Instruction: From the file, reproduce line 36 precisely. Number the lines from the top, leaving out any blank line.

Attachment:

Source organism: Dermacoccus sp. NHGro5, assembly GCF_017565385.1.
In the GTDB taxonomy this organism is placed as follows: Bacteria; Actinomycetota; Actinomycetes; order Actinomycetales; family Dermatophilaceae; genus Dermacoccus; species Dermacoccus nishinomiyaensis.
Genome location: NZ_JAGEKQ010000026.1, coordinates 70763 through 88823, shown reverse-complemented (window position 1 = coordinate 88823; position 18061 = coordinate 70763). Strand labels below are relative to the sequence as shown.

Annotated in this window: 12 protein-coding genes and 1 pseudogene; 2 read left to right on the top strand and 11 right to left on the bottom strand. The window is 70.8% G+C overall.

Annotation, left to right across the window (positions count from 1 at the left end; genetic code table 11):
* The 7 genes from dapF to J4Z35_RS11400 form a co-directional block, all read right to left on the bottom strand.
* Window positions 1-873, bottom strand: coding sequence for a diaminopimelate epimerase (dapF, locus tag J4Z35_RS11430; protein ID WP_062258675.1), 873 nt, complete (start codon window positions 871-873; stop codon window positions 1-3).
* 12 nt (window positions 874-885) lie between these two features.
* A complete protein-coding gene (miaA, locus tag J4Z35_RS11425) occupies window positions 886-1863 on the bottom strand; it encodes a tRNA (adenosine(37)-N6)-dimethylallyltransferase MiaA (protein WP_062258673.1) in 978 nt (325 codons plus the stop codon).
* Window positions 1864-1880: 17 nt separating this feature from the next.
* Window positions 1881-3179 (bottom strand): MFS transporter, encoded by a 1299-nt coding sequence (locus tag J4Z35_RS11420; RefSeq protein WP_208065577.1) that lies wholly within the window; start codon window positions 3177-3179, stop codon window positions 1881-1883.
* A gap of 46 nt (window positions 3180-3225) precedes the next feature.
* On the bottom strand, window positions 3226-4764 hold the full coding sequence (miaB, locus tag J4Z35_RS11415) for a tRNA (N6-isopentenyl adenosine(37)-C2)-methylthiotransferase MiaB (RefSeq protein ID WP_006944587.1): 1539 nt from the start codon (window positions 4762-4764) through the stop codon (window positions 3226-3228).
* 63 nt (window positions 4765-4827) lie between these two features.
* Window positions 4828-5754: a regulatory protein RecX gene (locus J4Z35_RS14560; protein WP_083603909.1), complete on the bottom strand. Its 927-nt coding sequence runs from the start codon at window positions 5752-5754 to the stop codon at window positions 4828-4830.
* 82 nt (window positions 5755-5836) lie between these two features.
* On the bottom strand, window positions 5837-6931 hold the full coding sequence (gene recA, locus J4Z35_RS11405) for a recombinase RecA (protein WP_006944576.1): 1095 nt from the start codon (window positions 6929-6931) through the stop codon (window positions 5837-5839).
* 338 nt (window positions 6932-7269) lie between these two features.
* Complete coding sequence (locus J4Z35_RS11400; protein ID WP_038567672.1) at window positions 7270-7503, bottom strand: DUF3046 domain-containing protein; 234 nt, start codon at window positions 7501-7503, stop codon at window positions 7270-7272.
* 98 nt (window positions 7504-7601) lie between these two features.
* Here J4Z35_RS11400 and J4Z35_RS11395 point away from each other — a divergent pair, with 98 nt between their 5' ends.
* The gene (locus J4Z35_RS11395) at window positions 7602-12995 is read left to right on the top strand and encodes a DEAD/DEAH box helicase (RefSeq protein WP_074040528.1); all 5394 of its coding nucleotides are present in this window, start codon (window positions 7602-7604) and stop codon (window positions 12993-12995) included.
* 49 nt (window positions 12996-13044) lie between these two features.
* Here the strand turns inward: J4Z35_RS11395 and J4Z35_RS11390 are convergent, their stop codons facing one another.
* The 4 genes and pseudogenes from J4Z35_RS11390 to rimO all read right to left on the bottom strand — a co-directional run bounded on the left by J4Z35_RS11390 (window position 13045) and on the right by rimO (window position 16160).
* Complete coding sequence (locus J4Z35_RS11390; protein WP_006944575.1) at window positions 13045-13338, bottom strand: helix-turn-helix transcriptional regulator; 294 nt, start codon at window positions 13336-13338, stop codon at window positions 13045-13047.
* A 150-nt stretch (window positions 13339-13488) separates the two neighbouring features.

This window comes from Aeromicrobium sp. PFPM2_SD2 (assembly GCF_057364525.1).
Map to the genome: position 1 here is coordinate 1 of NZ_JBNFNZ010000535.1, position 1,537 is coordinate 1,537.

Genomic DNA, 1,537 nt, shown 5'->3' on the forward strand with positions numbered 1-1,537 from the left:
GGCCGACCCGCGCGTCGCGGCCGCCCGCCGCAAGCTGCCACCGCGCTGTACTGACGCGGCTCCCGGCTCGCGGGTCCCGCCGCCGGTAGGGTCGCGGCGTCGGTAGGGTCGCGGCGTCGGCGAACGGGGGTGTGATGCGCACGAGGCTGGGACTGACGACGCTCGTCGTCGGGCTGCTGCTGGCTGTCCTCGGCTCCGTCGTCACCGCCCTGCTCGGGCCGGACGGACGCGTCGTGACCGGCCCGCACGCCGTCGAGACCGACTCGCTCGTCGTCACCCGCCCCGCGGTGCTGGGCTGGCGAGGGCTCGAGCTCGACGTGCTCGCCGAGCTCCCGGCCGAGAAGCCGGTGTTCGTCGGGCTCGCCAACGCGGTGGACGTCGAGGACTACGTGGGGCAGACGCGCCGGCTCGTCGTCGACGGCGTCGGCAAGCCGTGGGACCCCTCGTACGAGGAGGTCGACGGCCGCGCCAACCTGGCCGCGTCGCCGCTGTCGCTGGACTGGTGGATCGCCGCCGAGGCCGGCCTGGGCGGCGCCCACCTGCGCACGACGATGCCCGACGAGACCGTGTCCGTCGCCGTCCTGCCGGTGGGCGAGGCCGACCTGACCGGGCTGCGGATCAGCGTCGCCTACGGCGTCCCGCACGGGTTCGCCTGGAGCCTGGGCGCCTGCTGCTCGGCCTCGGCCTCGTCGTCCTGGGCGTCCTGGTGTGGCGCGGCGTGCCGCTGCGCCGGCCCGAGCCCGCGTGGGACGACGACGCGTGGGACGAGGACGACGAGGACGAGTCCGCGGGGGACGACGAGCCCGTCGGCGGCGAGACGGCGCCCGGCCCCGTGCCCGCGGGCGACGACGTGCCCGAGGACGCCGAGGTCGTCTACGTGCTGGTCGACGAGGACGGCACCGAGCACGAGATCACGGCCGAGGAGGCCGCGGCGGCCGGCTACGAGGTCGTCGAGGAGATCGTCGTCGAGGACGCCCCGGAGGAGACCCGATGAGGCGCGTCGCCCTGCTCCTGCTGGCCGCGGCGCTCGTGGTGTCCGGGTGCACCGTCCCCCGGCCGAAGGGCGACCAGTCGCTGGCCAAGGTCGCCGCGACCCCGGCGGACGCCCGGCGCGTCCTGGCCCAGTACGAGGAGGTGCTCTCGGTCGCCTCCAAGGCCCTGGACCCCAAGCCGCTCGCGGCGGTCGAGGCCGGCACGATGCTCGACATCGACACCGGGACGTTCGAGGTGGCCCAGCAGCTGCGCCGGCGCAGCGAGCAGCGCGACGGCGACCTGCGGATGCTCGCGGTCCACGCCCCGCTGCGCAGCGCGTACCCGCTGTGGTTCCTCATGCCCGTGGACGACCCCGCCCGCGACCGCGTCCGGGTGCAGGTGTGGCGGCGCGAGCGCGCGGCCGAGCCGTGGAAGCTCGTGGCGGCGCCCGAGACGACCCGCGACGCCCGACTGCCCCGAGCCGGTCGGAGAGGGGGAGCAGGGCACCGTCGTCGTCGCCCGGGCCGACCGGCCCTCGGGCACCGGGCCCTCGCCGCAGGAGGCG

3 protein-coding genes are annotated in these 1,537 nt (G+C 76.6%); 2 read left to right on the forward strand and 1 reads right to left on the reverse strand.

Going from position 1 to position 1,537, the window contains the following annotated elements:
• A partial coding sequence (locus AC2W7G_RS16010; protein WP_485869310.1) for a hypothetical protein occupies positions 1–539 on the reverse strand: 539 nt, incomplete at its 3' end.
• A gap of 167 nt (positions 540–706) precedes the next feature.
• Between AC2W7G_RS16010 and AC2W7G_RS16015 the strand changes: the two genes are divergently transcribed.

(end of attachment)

• Between AC2W7G_RS16010 and AC2W7G_RS16015 the strand changes: the two genes are divergently transcribed.